Early Childhood Report Roundup

Long-Term Impact of Pre-K Examined

By Linda Jacobson — February 20, 2007 1 min read
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Preschool and full-day kindergarten programs appear to be promising initiatives, but the advantage they give young children disappears after a few years, suggests a report from the Phoenix-based Goldwater Institute.

Using test-score data from schools throughout Arizona that offer full-day kindergarten or preschool, Matthew Ladner, the vice president for research at the free-market-oriented think tank, found that reading and math scores for 3rd graders who had been in preschool or full-day kindergarten were higher than those for students who had not been in such programs. But by the time the children who had attended full-day kindergarten or preschool reached 5th grade, their scores were comparable to those of other students.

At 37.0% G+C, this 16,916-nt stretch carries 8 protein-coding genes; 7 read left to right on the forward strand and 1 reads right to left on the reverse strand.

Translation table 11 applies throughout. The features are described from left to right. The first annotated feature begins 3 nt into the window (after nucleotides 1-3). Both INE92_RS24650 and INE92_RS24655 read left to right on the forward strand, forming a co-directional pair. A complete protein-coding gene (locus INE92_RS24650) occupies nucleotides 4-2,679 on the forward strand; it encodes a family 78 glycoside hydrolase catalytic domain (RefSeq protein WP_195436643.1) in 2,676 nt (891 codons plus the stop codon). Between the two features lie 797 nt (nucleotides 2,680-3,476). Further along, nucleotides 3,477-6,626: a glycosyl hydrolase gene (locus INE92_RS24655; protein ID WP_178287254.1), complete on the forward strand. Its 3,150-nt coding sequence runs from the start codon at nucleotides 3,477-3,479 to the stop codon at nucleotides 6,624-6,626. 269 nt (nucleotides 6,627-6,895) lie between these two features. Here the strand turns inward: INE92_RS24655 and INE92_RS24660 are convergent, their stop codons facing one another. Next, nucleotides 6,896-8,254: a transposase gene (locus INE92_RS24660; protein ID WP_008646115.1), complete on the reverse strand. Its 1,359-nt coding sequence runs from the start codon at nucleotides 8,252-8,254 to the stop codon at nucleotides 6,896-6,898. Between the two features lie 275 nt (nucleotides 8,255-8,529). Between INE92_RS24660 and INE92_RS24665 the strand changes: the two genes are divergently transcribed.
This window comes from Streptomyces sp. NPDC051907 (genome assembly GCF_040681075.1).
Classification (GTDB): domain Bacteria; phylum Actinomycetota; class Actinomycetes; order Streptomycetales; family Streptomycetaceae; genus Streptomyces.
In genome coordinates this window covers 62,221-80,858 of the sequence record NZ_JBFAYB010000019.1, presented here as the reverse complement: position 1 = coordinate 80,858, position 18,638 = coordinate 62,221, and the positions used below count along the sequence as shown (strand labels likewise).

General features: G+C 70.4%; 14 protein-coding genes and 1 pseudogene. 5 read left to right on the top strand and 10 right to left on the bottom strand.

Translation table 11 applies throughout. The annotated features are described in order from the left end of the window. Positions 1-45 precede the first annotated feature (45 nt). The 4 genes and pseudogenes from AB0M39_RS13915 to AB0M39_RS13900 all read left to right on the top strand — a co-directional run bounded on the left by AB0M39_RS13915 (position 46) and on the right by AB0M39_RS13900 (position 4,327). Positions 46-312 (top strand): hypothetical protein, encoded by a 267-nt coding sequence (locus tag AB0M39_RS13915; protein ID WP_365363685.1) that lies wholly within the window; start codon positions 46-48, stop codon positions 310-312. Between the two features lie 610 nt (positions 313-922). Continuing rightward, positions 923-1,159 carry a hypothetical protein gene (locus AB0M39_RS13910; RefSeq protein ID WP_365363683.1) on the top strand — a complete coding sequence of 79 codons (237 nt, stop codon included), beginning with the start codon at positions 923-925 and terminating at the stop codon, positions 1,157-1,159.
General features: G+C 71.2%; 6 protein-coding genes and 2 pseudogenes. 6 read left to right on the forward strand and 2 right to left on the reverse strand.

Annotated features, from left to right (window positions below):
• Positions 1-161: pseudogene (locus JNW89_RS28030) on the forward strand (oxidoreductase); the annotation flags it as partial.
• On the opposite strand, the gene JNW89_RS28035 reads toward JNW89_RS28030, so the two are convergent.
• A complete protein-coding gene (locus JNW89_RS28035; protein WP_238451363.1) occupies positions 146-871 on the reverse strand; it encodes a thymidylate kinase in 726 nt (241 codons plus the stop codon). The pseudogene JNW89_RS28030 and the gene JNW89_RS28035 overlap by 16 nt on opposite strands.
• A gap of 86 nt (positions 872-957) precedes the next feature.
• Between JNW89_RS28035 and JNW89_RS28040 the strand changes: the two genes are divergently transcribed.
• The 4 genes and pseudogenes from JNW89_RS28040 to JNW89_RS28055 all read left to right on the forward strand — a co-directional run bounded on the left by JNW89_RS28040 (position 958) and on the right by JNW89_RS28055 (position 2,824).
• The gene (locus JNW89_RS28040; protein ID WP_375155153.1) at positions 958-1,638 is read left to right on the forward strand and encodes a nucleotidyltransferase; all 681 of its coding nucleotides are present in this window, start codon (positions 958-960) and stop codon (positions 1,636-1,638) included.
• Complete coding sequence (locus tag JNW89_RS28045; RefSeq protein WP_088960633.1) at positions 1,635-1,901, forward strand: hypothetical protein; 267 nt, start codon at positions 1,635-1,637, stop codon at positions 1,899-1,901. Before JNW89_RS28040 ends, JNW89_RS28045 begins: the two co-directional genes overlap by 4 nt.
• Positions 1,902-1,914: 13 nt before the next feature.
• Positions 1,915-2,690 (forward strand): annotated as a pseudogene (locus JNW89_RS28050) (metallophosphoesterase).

“Putting Arizona Education Reform to the Test: School Choice and Early Education Expansion” is posted by the Goldwater Institute.

A version of this article appeared in the February 21, 2007 edition of Education Week


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